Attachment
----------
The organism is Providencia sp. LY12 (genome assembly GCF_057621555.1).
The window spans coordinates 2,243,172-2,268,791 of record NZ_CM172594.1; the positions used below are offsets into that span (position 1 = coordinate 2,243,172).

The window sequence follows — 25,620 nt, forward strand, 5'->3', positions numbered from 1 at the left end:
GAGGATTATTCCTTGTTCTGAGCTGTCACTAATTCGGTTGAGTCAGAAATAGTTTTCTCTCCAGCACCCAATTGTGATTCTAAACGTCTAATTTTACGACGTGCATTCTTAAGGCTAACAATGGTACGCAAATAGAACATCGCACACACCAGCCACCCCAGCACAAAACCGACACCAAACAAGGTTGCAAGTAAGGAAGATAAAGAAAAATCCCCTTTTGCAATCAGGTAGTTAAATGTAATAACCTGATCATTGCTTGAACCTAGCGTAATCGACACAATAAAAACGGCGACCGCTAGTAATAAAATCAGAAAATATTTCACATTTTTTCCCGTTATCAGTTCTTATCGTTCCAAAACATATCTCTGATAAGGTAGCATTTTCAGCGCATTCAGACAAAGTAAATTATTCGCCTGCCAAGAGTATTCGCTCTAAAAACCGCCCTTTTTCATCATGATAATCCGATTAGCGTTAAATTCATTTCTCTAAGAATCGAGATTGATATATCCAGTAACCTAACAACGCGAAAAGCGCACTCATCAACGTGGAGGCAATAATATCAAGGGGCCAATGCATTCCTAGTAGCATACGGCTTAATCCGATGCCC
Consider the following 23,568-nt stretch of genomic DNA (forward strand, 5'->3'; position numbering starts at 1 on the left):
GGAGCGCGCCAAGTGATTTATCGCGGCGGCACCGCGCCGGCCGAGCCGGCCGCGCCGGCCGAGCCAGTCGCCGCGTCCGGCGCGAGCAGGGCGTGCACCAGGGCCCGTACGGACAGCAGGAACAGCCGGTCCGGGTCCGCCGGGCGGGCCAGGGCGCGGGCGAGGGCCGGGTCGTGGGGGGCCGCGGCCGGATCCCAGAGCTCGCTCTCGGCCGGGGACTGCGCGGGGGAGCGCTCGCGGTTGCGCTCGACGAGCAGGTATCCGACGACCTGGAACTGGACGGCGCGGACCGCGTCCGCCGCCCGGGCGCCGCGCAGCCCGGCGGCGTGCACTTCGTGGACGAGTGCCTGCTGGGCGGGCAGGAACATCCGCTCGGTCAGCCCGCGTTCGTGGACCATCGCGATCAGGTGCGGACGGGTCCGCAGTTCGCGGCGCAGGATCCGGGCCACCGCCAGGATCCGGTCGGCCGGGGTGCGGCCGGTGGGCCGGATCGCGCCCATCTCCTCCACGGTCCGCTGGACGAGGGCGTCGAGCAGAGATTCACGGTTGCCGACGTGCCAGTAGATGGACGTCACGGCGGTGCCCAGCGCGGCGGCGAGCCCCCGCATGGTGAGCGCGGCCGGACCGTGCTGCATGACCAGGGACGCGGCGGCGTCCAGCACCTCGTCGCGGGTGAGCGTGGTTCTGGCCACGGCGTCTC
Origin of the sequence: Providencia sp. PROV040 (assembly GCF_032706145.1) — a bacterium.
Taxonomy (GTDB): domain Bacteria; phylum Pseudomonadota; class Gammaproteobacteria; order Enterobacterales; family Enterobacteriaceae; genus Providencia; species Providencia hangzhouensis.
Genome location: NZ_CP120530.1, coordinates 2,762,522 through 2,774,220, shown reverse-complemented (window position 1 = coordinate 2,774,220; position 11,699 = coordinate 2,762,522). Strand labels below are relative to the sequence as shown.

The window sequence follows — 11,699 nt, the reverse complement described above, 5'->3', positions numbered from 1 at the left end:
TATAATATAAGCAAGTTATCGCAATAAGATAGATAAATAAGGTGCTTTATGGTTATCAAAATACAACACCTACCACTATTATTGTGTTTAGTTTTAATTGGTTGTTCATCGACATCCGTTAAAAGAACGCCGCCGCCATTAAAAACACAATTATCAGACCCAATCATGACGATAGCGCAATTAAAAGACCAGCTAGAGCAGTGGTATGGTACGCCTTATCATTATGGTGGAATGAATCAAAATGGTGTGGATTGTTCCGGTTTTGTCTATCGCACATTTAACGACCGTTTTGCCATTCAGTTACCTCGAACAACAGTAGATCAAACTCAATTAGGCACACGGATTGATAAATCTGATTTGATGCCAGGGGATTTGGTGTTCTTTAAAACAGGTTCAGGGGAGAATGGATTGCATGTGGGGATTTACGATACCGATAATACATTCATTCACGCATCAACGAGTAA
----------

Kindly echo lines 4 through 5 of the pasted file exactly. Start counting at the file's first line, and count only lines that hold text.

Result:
GAGGATTATTCCTTGTTCTGAGCTGTCACTAATTCGGTTGAGTCAGAAATAGTTTTCTCTCCAGCACCCAATTGTGATTCTAAACGTCTAATTTTACGACGTGCATTCTTAAGGCTAACAATGGTACGCAAATAGAACATCGCACACACCAGCCACCCCAGCACAAAACCGACACCAAACAAGGTTGCAAGTAAGGAAGATAAAGAAAAATCCCCTTTTGCAATCAGGTAGTTAAATGTAATAACCTGATCATTGCTTGAACCTAGCGTAATCGACACAATAAAAACGGCGACCGCTAGTAATAAAATCAGAAAATATTTCACATTTTTTCCCGTTATCAGTTCTTATCGTTCCAAAACATATCTCTGATAAGGTAGCATTTTCAGCGCATTCAGACAAAGTAAATTATTCGCCTGCCAAGAGTATTCGCTCTAAAAACCGCCCTTTTTCATCATGATAATCCGATTAGCGTTAAATTCATTTCTCTAAGAATCGAGATTGATATATCCAGTAACCTAACAACGCGAAAAGCGCACTCATCAACGTGGAGGCAATAATATCAAGGGGCCAATGCATTCCTAGTAGCATACGGCTTAATCCGATGCCC
Consider the following 23,568-nt stretch of genomic DNA (forward strand, 5'->3'; position numbering starts at 1 on the left):